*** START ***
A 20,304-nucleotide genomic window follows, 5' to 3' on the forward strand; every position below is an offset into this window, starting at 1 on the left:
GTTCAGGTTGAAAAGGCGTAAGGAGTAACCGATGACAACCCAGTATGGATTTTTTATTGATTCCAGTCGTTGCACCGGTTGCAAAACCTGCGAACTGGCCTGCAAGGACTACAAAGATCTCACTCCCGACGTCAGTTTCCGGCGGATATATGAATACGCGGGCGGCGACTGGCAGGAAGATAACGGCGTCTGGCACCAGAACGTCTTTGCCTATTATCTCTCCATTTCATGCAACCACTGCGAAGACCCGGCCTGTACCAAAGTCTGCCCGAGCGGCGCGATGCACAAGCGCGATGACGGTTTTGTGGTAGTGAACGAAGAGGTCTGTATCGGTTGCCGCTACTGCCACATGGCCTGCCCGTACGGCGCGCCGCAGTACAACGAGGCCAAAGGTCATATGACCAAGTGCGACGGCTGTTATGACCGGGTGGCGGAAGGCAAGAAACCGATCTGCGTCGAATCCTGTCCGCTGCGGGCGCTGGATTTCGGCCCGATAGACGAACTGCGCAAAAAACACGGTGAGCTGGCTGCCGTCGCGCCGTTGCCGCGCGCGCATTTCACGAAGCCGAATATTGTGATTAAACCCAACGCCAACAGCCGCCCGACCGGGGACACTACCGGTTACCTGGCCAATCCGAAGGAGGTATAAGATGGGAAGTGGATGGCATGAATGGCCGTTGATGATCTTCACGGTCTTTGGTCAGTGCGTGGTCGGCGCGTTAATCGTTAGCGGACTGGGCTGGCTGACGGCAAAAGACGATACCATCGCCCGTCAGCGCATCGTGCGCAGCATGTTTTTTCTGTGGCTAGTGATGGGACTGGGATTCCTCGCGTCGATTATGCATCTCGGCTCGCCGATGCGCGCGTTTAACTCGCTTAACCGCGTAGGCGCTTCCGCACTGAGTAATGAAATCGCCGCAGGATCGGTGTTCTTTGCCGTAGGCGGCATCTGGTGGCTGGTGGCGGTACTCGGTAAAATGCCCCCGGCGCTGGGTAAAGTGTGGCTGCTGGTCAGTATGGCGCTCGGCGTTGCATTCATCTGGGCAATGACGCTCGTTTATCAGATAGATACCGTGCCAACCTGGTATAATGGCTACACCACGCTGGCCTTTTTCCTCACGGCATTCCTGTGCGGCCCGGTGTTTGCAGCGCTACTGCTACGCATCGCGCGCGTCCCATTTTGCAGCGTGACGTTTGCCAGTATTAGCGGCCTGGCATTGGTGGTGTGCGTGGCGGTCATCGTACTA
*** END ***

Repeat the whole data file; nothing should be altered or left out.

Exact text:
A 20,304-nucleotide genomic window follows, 5' to 3' on the forward strand; every position below is an offset into this window, starting at 1 on the left:
GTTCAGGTTGAAAAGGCGTAAGGAGTAACCGATGACAACCCAGTATGGATTTTTTATTGATTCCAGTCGTTGCACCGGTTGCAAAACCTGCGAACTGGCCTGCAAGGACTACAAAGATCTCACTCCCGACGTCAGTTTCCGGCGGATATATGAATACGCGGGCGGCGACTGGCAGGAAGATAACGGCGTCTGGCACCAGAACGTCTTTGCCTATTATCTCTCCATTTCATGCAACCACTGCGAAGACCCGGCCTGTACCAAAGTCTGCCCGAGCGGCGCGATGCACAAGCGCGATGACGGTTTTGTGGTAGTGAACGAAGAGGTCTGTATCGGTTGCCGCTACTGCCACATGGCCTGCCCGTACGGCGCGCCGCAGTACAACGAGGCCAAAGGTCATATGACCAAGTGCGACGGCTGTTATGACCGGGTGGCGGAAGGCAAGAAACCGATCTGCGTCGAATCCTGTCCGCTGCGGGCGCTGGATTTCGGCCCGATAGACGAACTGCGCAAAAAACACGGTGAGCTGGCTGCCGTCGCGCCGTTGCCGCGCGCGCATTTCACGAAGCCGAATATTGTGATTAAACCCAACGCCAACAGCCGCCCGACCGGGGACACTACCGGTTACCTGGCCAATCCGAAGGAGGTATAAGATGGGAAGTGGATGGCATGAATGGCCGTTGATGATCTTCACGGTCTTTGGTCAGTGCGTGGTCGGCGCGTTAATCGTTAGCGGACTGGGCTGGCTGACGGCAAAAGACGATACCATCGCCCGTCAGCGCATCGTGCGCAGCATGTTTTTTCTGTGGCTAGTGATGGGACTGGGATTCCTCGCGTCGATTATGCATCTCGGCTCGCCGATGCGCGCGTTTAACTCGCTTAACCGCGTAGGCGCTTCCGCACTGAGTAATGAAATCGCCGCAGGATCGGTGTTCTTTGCCGTAGGCGGCATCTGGTGGCTGGTGGCGGTACTCGGTAAAATGCCCCCGGCGCTGGGTAAAGTGTGGCTGCTGGTCAGTATGGCGCTCGGCGTTGCATTCATCTGGGCAATGACGCTCGTTTATCAGATAGATACCGTGCCAACCTGGTATAATGGCTACACCACGCTGGCCTTTTTCCTCACGGCATTCCTGTGCGGCCCGGTGTTTGCAGCGCTACTGCTACGCATCGCGCGCGTCCCATTTTGCAGCGTGACGTTTGCCAGTATTAGCGGCCTGGCATTGGTGGTGTGCGTGGCGGTCATCGTACTA